Shem Tov ibn Shem Tov
He wrote: Sefer ha-Emunot, on religious dogmas (Ferrara, 1556); Sefer Yesodot (perhaps only another title for the preceding); a commentary on the Pesach Haggadah (Steinschneider, Cat. Munich, 264, 3; idem, Cat. Bodl. col. 99). The Sefer ha-Emunot is an attack on the Aristotelian philosophy and on the rationalistic conception of Judaism. It is also a eulogy of the Kabbala, "the true teaching, which has lived on through tradition and which alone can help Israel." Shem Tov endeavors to prove that, from the standpoint of positive Judaism, there is not the agreement between religion and philosophy that is claimed by many Jewish philosophers. In the introduction he makes the philosophical investigators and the "enlightenment" brought about by them responsible for the defection from Judaism and for the political persecutions of the times. He renders especially severe judgments upon Maimonides (whom he understood to be withholding belief in resurrection), upon Abraham ibn Ezra, upon Levi ben Gershon, and upon other men of liberal views.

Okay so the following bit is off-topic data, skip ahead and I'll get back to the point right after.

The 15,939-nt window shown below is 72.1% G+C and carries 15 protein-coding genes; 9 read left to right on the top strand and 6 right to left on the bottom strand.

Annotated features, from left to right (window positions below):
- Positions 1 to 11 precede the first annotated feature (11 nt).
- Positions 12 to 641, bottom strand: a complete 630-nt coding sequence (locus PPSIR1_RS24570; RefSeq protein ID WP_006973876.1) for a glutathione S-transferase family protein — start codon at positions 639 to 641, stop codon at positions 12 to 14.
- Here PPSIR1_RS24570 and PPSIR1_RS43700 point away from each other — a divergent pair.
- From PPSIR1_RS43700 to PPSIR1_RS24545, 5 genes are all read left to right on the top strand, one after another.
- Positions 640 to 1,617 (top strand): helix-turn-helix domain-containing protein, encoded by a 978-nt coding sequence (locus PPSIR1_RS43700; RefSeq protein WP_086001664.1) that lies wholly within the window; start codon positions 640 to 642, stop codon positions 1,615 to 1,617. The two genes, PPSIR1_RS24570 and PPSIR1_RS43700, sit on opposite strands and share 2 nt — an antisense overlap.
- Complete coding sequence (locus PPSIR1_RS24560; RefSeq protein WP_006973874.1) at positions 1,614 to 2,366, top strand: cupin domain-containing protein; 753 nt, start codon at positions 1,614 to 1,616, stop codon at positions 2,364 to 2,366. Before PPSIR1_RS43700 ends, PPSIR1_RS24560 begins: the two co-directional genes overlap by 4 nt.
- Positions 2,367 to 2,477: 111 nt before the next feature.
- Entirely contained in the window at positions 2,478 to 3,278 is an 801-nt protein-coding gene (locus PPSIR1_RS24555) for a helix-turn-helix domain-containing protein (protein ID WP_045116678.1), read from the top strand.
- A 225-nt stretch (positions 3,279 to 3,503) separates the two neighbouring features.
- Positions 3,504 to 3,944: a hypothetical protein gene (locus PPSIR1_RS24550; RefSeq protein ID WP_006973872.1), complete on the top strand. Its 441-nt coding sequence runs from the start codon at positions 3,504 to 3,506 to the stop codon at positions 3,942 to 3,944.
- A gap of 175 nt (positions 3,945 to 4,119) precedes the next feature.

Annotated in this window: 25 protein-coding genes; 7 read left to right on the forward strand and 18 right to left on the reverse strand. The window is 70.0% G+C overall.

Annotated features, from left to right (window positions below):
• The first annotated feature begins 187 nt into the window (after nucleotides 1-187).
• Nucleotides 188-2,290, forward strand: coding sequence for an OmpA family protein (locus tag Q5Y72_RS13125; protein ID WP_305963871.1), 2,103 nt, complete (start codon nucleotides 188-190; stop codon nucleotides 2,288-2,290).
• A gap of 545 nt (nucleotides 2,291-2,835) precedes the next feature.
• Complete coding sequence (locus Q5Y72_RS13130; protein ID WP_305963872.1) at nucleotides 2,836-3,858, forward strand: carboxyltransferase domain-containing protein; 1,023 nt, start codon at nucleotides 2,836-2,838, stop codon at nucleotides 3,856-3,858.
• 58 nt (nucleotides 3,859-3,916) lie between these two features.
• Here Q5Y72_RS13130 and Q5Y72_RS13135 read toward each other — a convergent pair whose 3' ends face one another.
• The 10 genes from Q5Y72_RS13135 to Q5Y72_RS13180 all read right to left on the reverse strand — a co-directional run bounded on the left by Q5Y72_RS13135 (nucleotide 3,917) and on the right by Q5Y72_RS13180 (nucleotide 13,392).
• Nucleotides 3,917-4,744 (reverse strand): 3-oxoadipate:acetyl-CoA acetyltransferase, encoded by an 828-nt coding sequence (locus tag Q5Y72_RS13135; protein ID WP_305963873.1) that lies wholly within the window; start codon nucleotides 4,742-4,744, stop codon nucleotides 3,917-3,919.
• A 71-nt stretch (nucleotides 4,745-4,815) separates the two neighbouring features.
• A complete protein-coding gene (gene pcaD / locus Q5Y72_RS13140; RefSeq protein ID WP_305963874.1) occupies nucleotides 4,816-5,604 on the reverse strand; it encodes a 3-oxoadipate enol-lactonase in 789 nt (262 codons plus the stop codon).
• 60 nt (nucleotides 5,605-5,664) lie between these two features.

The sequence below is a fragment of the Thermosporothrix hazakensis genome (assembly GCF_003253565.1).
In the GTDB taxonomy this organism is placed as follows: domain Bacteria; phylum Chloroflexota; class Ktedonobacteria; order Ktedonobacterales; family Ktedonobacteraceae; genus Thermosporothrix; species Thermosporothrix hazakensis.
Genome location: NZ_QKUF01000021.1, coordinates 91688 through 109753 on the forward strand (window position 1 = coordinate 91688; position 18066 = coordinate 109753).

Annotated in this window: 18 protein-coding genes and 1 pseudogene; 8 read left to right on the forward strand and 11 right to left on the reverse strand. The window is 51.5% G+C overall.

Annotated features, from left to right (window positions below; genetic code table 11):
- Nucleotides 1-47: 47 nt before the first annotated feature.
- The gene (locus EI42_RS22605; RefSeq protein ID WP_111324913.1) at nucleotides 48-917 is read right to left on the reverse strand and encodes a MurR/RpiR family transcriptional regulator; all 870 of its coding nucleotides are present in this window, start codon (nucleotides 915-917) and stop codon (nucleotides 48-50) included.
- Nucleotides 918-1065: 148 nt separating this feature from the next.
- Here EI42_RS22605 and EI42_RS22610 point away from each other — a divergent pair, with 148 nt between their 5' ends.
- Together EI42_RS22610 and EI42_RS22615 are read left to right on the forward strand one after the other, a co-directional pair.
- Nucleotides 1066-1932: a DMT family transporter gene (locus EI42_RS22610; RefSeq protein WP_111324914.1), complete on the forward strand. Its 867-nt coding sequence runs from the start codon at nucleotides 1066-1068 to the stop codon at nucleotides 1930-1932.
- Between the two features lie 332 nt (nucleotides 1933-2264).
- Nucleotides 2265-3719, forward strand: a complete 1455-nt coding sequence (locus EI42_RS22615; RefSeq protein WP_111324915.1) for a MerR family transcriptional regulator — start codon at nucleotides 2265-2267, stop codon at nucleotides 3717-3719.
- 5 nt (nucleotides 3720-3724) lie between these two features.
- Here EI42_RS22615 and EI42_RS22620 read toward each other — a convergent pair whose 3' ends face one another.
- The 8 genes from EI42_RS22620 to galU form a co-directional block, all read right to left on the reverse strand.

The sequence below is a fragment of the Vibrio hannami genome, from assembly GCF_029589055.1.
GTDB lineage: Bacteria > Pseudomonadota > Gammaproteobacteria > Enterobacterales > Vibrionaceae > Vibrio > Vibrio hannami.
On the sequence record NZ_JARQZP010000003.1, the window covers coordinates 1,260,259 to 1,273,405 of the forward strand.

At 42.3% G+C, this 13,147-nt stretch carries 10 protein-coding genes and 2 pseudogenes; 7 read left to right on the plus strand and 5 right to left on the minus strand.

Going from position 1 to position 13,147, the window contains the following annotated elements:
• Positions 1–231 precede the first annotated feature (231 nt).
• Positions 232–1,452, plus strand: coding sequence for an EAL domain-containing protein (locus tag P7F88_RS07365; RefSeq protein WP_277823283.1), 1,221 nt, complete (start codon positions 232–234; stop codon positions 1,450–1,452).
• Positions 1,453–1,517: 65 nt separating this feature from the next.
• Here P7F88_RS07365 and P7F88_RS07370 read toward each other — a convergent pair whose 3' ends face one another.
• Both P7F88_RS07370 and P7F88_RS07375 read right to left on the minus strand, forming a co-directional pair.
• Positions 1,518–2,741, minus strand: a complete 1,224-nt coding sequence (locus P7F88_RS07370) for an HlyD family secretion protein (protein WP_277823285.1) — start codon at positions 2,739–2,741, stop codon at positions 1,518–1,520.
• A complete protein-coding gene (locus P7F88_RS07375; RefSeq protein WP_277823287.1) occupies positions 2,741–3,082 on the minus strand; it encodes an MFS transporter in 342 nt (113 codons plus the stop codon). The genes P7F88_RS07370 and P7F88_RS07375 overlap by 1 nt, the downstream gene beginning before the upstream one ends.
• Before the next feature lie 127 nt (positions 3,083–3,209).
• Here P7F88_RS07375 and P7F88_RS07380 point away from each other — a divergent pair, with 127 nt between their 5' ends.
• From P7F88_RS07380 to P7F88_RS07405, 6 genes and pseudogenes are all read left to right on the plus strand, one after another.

In his survey of the historical development of the Kabbala, Shem Tov cites a number of older kabbalistic writers, whose existence, however, is not thereby proved. This reference to them is appended to a short passage from the Zohar. Moses Alashkar vehemently opposed Shem Tov's dogmatic system in his Hassagot Al Mah She-Katab R. Shem-Tov Neged ha-RaMbaM (Ferrara, 1556). The Sefer ha-Emunot has been much cited by both old and modern authors, and is valuable for the history of the Kabbala. To judge from a remark on page 31b it would seem that Ibn Shem-Tov wrote other works, but nothing is known concerning them.
Jewish Encyclopedia bibliography
- Grätz, Gesch. Hebr. ed. of Rabbinowitz, vi.99-100;
- Kaufmann, Die Attributenlehre, Index;
- Steinschneider, Cat. Bodl. cols. 2558 et seq.;
- idem, Jewish Literature, pp. 94, 304;
- idem, Die Polemische und Apologetische Litteratur, pp. 321, 367;
- idem, Hebr. Uebers. p. 120;
- M. Straschon, in Pirḥe Ẓafon, ii.77 et seq.;
- Winter and Wünsche, Die Jüdische Litteratur, iii.281, 365
- This article incorporates text from a publication now in the public domain: Singer, Isidore; et al., eds. (1901–1906). "Ibn Shem-Tob, Shem Tob (ben Joseph?)". Jewish Encyclopedia. New York: Funk & Wagnalls Company.